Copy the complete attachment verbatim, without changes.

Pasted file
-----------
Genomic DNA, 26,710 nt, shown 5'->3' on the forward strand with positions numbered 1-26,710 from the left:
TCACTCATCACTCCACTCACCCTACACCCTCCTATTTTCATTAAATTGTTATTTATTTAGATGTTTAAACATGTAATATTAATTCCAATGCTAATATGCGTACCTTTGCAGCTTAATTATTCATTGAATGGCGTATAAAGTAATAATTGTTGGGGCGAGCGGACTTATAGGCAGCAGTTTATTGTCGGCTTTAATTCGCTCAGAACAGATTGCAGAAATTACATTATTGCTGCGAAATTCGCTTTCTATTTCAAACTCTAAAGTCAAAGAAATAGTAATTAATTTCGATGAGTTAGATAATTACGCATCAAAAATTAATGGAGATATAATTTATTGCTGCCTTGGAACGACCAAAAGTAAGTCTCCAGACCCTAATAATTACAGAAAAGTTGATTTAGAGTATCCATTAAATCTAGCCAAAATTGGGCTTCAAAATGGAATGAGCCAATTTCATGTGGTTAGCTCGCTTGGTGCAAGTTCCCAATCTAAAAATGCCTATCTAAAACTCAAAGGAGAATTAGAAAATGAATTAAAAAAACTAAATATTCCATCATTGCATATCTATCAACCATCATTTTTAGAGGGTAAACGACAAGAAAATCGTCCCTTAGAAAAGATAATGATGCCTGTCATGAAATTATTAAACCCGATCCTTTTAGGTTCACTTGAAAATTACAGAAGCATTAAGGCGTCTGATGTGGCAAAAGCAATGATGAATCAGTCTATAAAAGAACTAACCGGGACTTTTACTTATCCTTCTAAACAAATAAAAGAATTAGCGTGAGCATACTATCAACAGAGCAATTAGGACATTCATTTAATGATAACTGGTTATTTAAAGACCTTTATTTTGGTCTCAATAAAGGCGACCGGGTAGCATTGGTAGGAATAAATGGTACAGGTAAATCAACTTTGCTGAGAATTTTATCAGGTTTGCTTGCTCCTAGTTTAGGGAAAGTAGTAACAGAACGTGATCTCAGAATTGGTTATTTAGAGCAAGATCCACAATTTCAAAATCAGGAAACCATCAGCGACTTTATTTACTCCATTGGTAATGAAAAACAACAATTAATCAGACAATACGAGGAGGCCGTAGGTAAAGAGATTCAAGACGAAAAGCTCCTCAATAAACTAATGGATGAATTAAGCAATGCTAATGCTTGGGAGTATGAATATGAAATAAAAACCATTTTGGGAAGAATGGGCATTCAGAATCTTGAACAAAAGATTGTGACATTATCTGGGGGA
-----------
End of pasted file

Genomic DNA, 26,710 nt, shown 5'->3' on the forward strand with positions numbered 1-26,710 from the left:
TCACTCATCACTCCACTCACCCTACACCCTCCTATTTTCATTAAATTGTTATTTATTTAGATGTTTAAACATGTAATATTAATTCCAATGCTAATATGCGTACCTTTGCAGCTTAATTATTCATTGAATGGCGTATAAAGTAATAATTGTTGGGGCGAGCGGACTTATAGGCAGCAGTTTATTGTCGGCTTTAATTCGCTCAGAACAGATTGCAGAAATTACATTATTGCTGCGAAATTCGCTTTCTATTTCAAACTCTAAAGTCAAAGAAATAGTAATTAATTTCGATGAGTTAGATAATTACGCATCAAAAATTAATGGAGATATAATTTATTGCTGCCTTGGAACGACCAAAAGTAAGTCTCCAGACCCTAATAATTACAGAAAAGTTGATTTAGAGTATCCATTAAATCTAGCCAAAATTGGGCTTCAAAATGGAATGAGCCAATTTCATGTGGTTAGCTCGCTTGGTGCAAGTTCCCAATCTAAAAATGCCTATCTAAAACTCAAAGGAGAATTAGAAAATGAATTAAAAAAACTAAATATTCCATCATTGCATATCTATCAACCATCATTTTTAGAGGGTAAACGACAAGAAAATCGTCCCTTAGAAAAGATAATGATGCCTGTCATGAAATTATTAAACCCGATCCTTTTAGGTTCACTTGAAAATTACAGAAGCATTAAGGCGTCTGATGTGGCAAAAGCAATGATGAATCAGTCTATAAAAGAACTAACCGGGACTTTTACTTATCCTTCTAAACAAATAAAAGAATTAGCGTGAGCATACTATCAACAGAGCAATTAGGACATTCATTTAATGATAACTGGTTATTTAAAGACCTTTATTTTGGTCTCAATAAAGGCGACCGGGTAGCATTGGTAGGAATAAATGGTACAGGTAAATCAACTTTGCTGAGAATTTTATCAGGTTTGCTTGCTCCTAGTTTAGGGAAAGTAGTAACAGAACGTGATCTCAGAATTGGTTATTTAGAGCAAGATCCACAATTTCAAAATCAGGAAACCATCAGCGACTTTATTTACTCCATTGGTAATGAAAAACAACAATTAATCAGACAATACGAGGAGGCCGTAGGTAAAGAGATTCAAGACGAAAAGCTCCTCAATAAACTAATGGATGAATTAAGCAATGCTAATGCTTGGGAGTATGAATATGAAATAAAAACCATTTTGGGAAGAATGGGCATTCAGAATCTTGAACAAAAGATTGTGACATTATCTGGGGGA